It’s More Common Than You Think: Post Natal Depression and Post Natal Anxiety

By Jessica Darvell (Psychologist). MPsych(Clin.),GradDipPsych, BCom/BSc.

Being a new parent is amazing, daunting, exciting, exhausting and much much more. The experience is different for everyone. It is often a persistent, relentless demand, you are most likely sleep deprived, and you are constantly facing new and unexpected changes in your baby. We spend our lives dreaming and fantasising about what it will be like when we have children, we picture taking them to the park, birthday parties, family celebrations, the beach, and so on. However, new parents will also know about the worry, the guilt, the confusion, the self-doubt and the loneliness, but unfortunately, we don’t always hear about this.

Post natal depression (PND) and post natal anxiety (PNA) is more common than you may think (you may have also heard the terms postpartum depression and anxiety, or perinatal depression and anxiety when also includes the pregnancy). According to PANDA (Perinatal Anxiety & Depression Australia) more than 1 in 7 women and 1 in 10 men experience PND each year.

(Note: If someone experiences the onset of depression or anxiety in the 12 months following birth, this is when we consider it to be PND or PNA.)


What are the signs of PND and PNA?

Everyone’s experience is different. Here are some common symptoms people with PND or PNA may experience:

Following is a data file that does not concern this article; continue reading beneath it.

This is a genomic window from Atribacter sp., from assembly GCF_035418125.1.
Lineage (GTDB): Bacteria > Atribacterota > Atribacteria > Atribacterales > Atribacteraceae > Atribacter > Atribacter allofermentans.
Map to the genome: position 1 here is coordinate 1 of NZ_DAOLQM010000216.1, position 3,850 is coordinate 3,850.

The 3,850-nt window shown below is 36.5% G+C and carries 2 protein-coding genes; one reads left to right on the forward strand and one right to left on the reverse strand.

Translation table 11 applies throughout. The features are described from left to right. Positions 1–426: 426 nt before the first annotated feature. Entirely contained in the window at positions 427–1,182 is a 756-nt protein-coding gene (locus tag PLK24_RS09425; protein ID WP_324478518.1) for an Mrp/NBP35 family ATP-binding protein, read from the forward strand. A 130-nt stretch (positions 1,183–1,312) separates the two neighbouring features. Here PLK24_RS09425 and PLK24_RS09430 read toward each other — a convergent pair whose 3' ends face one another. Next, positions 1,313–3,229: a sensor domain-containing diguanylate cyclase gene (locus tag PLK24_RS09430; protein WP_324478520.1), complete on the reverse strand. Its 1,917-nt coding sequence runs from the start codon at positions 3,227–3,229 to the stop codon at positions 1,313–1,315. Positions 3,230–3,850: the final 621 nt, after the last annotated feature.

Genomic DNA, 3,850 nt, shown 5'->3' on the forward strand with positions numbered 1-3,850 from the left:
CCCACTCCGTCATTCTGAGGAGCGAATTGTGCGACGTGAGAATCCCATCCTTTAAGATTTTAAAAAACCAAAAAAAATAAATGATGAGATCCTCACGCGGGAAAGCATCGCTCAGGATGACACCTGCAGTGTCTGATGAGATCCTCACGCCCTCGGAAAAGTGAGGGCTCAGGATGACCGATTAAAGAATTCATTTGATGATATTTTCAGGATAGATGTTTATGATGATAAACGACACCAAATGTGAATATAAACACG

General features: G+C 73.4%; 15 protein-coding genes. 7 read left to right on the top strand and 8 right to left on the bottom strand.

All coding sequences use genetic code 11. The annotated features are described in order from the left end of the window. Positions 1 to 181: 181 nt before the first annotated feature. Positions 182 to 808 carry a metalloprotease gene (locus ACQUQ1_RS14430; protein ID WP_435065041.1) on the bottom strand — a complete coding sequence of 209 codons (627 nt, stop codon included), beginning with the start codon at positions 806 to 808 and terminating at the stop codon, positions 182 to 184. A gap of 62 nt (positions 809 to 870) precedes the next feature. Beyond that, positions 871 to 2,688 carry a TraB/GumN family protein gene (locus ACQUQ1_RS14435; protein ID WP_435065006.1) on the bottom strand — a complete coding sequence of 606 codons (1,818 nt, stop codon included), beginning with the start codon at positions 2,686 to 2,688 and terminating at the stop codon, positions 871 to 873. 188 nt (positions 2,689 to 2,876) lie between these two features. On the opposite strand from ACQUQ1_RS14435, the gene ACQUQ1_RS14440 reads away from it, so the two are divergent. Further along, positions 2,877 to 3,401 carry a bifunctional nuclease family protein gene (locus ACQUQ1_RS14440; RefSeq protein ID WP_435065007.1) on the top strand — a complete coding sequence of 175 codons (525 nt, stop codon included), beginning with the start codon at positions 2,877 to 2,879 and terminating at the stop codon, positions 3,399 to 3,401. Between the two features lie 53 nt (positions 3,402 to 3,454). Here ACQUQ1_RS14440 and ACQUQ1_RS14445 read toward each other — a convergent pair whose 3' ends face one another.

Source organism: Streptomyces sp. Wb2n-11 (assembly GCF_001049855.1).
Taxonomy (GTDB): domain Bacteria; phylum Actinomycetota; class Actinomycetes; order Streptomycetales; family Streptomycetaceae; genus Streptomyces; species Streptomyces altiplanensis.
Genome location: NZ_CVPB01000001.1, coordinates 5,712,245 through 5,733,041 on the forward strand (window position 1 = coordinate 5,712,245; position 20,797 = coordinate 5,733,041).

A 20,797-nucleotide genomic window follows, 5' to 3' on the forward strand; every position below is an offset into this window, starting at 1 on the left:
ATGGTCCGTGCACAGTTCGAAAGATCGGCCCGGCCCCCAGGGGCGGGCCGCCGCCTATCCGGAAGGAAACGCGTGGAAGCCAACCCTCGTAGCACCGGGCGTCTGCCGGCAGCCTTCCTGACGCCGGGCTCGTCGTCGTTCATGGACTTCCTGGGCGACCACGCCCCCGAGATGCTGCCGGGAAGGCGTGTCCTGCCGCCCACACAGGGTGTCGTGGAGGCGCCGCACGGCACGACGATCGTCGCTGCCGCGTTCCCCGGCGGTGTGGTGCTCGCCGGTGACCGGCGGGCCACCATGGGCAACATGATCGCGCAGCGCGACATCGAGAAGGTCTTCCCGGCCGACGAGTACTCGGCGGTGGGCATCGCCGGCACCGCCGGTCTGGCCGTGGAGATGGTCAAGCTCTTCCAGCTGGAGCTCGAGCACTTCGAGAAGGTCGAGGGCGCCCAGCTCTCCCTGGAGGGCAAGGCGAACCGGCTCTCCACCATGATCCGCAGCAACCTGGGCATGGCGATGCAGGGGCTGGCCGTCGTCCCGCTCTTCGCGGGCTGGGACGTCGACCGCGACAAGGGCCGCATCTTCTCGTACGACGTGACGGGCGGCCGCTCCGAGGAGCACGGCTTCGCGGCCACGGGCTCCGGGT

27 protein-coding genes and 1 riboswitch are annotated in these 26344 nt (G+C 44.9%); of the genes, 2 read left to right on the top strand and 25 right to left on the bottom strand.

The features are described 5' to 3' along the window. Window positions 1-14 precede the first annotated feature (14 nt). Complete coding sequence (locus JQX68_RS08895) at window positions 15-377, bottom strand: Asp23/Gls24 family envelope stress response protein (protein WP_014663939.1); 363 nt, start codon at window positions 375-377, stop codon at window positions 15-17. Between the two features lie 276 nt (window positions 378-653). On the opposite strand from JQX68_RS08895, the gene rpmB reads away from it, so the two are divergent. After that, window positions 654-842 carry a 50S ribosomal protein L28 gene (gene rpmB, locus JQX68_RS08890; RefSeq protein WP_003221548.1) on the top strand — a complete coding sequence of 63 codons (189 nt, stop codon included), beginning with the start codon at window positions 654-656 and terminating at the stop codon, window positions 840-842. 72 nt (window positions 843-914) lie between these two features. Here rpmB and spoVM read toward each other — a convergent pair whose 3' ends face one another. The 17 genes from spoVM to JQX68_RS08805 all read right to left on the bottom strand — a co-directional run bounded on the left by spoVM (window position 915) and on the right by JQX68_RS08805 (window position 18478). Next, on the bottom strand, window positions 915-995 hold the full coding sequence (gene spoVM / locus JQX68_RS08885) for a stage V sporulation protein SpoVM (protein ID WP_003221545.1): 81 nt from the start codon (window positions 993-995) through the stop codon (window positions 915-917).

• Feeling sad or crying very often
  • Generalised ongoing worry, (this may be focused on fears for the health or wellbeing of your baby)
  • Panic attacks
  • Feeling afraid to be alone with your baby
  • Obsessive or compulsive behaviours
  • An increased sensitivity to touch or noise
  • Sleep problems (that are not related to your baby’s sleep)
  • Changes in your appetite
  • Often feeling irritable or angry
  • Loss of interest in activities you used to enjoy
  • Feeling physically or emotionally overwhelmed and unable to cope
  • Memory problems and finding it hard to think and concentrate
  • Lack of self-esteem and confidence
  • Withdrawal from friends and family
  • Thoughts of harming yourself or your baby
  • Thoughts of death or suicide


What should I do?

  • If you feel concerned that you may be experiencing PND or PNA you should know that you are not alone. This experience is common, you do not have to feel this way forever, and there is help available to you. The first step is to speak to you GP, and if you have trusted friends or family you should also tell them how you are feeling. You may also wish to contact Jessica to discuss this further.
  • If you are concerned that someone you know may be experiencing PND or PNA speak to them. Ask them how they are feeling, let them know you are there for them. You should also speak to your GP and contact the PANDA line on 1300 726 306 for more information.


Some more helpful resources:

PANDA: 1300 726 306 or
: 13 11 14 or
Men’s Line Australia: 1300 789 978 or
Beyond Blue: 1300 224 636or
Women’s Help: 1 300 134 130 or
Suicide Helpline Victoria: 1300 651 251

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